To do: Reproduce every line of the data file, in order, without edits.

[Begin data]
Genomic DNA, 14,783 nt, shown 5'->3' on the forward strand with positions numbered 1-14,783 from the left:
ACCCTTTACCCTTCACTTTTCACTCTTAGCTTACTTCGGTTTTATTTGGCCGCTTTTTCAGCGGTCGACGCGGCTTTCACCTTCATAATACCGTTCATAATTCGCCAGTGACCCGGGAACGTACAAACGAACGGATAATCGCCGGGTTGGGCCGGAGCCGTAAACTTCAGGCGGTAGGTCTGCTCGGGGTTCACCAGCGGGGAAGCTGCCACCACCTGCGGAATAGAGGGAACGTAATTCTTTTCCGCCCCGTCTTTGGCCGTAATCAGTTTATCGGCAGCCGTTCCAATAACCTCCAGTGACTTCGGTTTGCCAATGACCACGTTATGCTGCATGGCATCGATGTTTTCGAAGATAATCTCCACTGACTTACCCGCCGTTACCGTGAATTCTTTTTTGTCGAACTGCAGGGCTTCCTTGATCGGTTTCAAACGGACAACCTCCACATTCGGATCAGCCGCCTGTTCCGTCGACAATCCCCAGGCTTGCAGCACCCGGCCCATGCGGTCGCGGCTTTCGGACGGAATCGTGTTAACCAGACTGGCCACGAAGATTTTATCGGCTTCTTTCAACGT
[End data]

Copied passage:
Genomic DNA, 14,783 nt, shown 5'->3' on the forward strand with positions numbered 1-14,783 from the left:
ACCCTTTACCCTTCACTTTTCACTCTTAGCTTACTTCGGTTTTATTTGGCCGCTTTTTCAGCGGTCGACGCGGCTTTCACCTTCATAATACCGTTCATAATTCGCCAGTGACCCGGGAACGTACAAACGAACGGATAATCGCCGGGTTGGGCCGGAGCCGTAAACTTCAGGCGGTAGGTCTGCTCGGGGTTCACCAGCGGGGAAGCTGCCACCACCTGCGGAATAGAGGGAACGTAATTCTTTTCCGCCCCGTCTTTGGCCGTAATCAGTTTATCGGCAGCCGTTCCAATAACCTCCAGTGACTTCGGTTTGCCAATGACCACGTTATGCTGCATGGCATCGATGTTTTCGAAGATAATCTCCACTGACTTACCCGCCGTTACCGTGAATTCTTTTTTGTCGAACTGCAGGGCTTCCTTGATCGGTTTCAAACGGACAACCTCCACATTCGGATCAGCCGCCTGTTCCGTCGACAATCCCCAGGCTTGCAGCACCCGGCCCATGCGGTCGCGGCTTTCGGACGGAATCGTGTTAACCAGACTGGCCACGAAGATTTTATCGGCTTCTTTCAACGT